Essay by sparanzahHigh School, 11th gradeF, September 2004

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The Vietnam War, also known as the Second Indochina War, was in various ways a direct successor to the French Indochina War. The Vietnam War was an important war of the Cold War. It proved to be a battleground for Communism versus Capitalism.

In 1954, when the Viet Minh had defeated the French colonial army at the Battle of Dien Bien Phu, Vietnam was given independence from French rule. Due to the Geneva Conference, Vietnam was split into North and South Vietnam. North Vietnam was supposed to be ruled by Ho Chi Minh, whereas, South Vietnam was to be under the Emperor Bao Dai. In 1955, the South Vietnamese monarchy had been eradicated, and Ngo Dinh Diem became the president of the South Vietnamese republic. The Geneva Accords stated that elections would be held on June 1956, for the country's unification. However these elections were not held, and the US president also had no intentions of holding elections in Vietnam due to which the Communists would obviously emerge victorious, with North Vietnam not allowing free elections in their part of the country.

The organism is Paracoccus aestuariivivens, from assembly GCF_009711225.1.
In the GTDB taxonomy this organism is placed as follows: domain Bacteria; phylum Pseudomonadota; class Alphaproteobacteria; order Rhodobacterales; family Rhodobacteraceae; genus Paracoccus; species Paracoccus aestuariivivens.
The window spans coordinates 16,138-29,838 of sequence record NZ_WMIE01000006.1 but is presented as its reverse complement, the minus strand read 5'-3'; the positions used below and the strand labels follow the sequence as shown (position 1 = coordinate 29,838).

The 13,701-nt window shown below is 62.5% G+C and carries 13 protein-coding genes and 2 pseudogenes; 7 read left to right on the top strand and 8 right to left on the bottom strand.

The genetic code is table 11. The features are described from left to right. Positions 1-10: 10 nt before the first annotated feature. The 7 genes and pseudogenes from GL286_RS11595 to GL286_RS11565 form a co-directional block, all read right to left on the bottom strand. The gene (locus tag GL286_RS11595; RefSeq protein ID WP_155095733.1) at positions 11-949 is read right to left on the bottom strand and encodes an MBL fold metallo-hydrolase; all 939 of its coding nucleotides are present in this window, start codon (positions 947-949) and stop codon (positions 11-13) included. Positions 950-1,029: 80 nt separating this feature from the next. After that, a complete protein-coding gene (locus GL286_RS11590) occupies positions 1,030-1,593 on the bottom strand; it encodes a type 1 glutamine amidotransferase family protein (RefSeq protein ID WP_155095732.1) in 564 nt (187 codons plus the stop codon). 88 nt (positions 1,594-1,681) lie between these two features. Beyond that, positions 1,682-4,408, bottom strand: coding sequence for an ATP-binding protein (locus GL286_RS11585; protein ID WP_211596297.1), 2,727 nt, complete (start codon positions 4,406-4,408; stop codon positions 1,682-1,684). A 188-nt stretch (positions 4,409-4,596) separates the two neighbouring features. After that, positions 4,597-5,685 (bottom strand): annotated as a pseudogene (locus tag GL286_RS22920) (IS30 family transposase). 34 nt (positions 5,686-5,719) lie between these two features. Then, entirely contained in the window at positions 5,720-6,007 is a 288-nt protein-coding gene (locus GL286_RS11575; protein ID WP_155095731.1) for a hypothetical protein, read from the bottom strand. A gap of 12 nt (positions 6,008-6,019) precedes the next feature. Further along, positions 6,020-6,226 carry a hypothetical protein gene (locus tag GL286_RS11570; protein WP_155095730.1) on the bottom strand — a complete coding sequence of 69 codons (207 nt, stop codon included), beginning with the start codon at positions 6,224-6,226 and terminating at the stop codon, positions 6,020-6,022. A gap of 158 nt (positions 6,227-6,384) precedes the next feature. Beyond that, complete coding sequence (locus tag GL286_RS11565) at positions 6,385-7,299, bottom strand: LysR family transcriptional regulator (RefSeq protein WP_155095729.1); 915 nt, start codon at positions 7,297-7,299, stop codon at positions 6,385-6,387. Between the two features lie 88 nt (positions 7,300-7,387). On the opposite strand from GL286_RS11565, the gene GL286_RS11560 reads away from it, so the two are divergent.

Therefore, as neither North or South Vietnam or the US had signed the election accord, it became probable that there would be a North and a South Vietnam